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Richard nixon's visit to the lincoln memorial

The meaning of «richard nixon's visit to the lincoln memorial»

In the early hours of May 9, 1970, President Richard Nixon made an unplanned visit to the Lincoln Memorial where he spoke with anti-war protesters and students for almost two hours. The protesters were conducting a vigil in protest of Nixon's recent decision to expand the Vietnam War into Cambodia and the recent deaths of students in the Kent State shootings.

Nixon had finished a press conference at 10 p.m. on May 8, in which he had been questioned about his decision to expand American operations in Cambodia as part of the Vietnam War. Nixon then made 20 telephone calls to various people including Billy Graham and Thomas E. Dewey and the NBC reporter Nancy Dickerson.[1] He then slept from 2:15 a.m. until around 4 a.m.[2]

Nixon awoke after 4 a.m. and put on a recording of Eugene Ormandy conducting Rachmaninoff at a loud volume in the Lincoln Sitting Room. This awoke his valet Manolo Sanchez. Looking at the gathering of people on the National Mall, Nixon asked Sanchez if he had ever visited the memorial at night and then told him to get dressed after Sanchez answered that he had not.[2]

Nixon, Sanchez, the senior White House doctor Walter Robert Tkach and Secret Service agents then drove to the memorial in a presidential limousine, with Nixon later recalling that he had "never seen the Secret Service quite so petrified with apprehension". Upon arrival Nixon and Sanchez walked up the steps to the statue of the seated Lincoln with Nixon pointing out the carved inscriptions of Lincoln's Second Inaugural Address and his Gettysburg Address.[2] White House Deputy for Domestic Affairs Egil Krogh was also present.[3]

Some students had recognised Nixon by now and, although surprised by his advent, walked up to him and shook his hand. Nixon said that the students "were not unfriendly" to him, but "seemed somewhat overawed". Nixon learnt that several of them attended Syracuse University, and spoke of the university's football team. Commenting later to journalists, the Syracuse University students felt that "most of what he was saying was absurd ... Here we had come from a university that's completely uptight, on strike, and when we told him where we were from, he talked about the football team."[2]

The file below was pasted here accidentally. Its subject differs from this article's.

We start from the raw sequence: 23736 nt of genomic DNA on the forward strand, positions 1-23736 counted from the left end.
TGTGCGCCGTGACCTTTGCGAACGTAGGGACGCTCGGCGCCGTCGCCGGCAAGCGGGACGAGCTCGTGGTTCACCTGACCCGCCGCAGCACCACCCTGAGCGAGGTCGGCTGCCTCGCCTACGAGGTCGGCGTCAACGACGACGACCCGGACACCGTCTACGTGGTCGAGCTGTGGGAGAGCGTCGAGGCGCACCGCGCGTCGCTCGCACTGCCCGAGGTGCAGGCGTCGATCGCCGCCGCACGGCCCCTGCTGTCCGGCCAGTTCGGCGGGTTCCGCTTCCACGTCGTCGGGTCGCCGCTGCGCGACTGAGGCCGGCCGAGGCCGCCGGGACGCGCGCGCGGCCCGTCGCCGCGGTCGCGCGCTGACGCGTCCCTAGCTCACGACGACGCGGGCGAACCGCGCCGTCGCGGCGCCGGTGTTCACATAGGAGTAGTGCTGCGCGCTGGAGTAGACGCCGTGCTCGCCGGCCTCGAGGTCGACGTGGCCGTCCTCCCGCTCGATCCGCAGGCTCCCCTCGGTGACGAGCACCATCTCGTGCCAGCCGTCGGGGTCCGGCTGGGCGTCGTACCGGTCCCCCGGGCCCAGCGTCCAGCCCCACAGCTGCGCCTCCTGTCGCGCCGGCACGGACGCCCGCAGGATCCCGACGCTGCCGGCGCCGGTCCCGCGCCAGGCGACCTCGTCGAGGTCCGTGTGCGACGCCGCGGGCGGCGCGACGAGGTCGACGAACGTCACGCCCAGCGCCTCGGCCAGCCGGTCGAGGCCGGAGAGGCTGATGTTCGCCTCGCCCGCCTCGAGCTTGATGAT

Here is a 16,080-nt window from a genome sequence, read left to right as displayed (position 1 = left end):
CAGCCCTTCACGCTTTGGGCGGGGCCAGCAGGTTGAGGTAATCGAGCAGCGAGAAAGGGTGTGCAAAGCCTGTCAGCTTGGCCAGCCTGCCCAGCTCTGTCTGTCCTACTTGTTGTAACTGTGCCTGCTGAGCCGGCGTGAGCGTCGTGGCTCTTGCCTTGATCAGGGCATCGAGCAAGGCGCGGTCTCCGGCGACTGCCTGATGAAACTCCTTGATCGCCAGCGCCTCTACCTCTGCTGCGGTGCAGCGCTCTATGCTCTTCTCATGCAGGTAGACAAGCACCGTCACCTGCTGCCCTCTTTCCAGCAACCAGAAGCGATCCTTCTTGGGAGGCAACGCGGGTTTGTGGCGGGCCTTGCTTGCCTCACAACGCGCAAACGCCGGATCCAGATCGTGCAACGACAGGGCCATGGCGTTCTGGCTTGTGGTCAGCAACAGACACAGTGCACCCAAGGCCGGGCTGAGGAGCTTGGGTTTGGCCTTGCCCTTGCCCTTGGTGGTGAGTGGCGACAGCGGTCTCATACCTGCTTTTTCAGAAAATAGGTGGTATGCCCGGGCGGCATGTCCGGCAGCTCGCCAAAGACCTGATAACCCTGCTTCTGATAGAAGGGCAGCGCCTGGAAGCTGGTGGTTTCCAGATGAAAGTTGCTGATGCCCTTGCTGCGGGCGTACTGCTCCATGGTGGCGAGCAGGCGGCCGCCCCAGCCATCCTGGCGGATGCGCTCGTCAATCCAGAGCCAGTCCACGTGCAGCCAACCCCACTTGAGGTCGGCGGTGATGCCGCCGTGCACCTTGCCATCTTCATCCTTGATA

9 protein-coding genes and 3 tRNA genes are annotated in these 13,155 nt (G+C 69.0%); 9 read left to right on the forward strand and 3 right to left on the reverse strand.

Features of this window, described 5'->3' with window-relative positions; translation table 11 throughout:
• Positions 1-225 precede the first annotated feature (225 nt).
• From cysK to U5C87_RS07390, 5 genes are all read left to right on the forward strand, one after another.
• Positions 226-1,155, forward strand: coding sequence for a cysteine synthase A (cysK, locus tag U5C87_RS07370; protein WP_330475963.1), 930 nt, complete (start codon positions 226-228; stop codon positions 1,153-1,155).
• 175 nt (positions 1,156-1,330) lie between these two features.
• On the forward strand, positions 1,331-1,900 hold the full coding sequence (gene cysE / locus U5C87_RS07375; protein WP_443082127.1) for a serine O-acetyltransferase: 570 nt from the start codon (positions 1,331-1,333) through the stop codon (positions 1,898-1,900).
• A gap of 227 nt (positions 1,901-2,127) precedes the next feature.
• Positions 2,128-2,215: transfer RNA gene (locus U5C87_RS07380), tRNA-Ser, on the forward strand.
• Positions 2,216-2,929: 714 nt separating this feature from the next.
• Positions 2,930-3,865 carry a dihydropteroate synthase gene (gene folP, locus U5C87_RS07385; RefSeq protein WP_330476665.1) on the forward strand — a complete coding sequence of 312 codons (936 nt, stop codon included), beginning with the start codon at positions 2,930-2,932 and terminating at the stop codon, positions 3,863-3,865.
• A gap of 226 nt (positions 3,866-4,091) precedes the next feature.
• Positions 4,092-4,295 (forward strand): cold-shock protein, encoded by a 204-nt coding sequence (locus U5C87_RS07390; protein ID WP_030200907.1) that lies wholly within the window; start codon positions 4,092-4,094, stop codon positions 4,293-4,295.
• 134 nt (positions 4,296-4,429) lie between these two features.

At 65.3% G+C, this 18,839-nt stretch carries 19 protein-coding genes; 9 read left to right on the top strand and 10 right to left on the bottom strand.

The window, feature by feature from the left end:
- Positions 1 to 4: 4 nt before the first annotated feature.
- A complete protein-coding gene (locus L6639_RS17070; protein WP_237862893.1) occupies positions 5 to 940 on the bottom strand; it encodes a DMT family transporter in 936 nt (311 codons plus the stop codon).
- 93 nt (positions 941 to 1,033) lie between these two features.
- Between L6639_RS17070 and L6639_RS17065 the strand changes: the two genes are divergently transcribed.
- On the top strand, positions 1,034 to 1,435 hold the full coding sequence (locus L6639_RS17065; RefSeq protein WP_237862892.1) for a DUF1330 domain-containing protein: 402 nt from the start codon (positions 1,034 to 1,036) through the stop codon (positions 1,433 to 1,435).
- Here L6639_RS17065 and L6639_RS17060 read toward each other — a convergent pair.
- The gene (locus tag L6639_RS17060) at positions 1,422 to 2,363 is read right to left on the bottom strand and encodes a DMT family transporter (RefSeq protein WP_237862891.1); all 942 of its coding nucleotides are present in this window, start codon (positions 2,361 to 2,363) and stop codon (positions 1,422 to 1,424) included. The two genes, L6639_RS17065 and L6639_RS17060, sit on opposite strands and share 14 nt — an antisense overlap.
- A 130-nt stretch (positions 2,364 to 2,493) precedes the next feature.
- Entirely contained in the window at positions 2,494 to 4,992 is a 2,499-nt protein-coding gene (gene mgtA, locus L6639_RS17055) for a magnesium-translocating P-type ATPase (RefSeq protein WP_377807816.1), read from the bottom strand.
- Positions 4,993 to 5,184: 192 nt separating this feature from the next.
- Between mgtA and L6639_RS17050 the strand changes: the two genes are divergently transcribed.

On the Vietnam War, Nixon told the students:

I hope that [your] hatred of the war, which I could well understand, would not turn into a bitter hatred of our whole system, our country and everything that it stood for. I said that I know probably most of you think I'm an SOB. But I want you to know that I understand just how you feel.[2]

He encouraged them to travel while they were young and praised the architecture of Prague and Warsaw. But a student told Nixon "We're not interested in what Prague looks like ... We're interested in what kind of life we build in the United States."[2]

Nixon then told the students that "the spiritual hunger which all of us have" which "has been the great mystery of life from the beginning of time" would not be solved by improving air quality and ending the war. A student later recalled that Nixon was barely audible and his sentences had no structure. Towards the end of the visit the crowd of students had grown to 30 and a student told Nixon, "I hope you realize that we're willing to die for what we believe in", to which he responded that "Many of us when we were your age were also willing to die for what we believe in and are willing to do so today. The point is, we are trying to build a world in which you will not have to die for what you believe in."[2]

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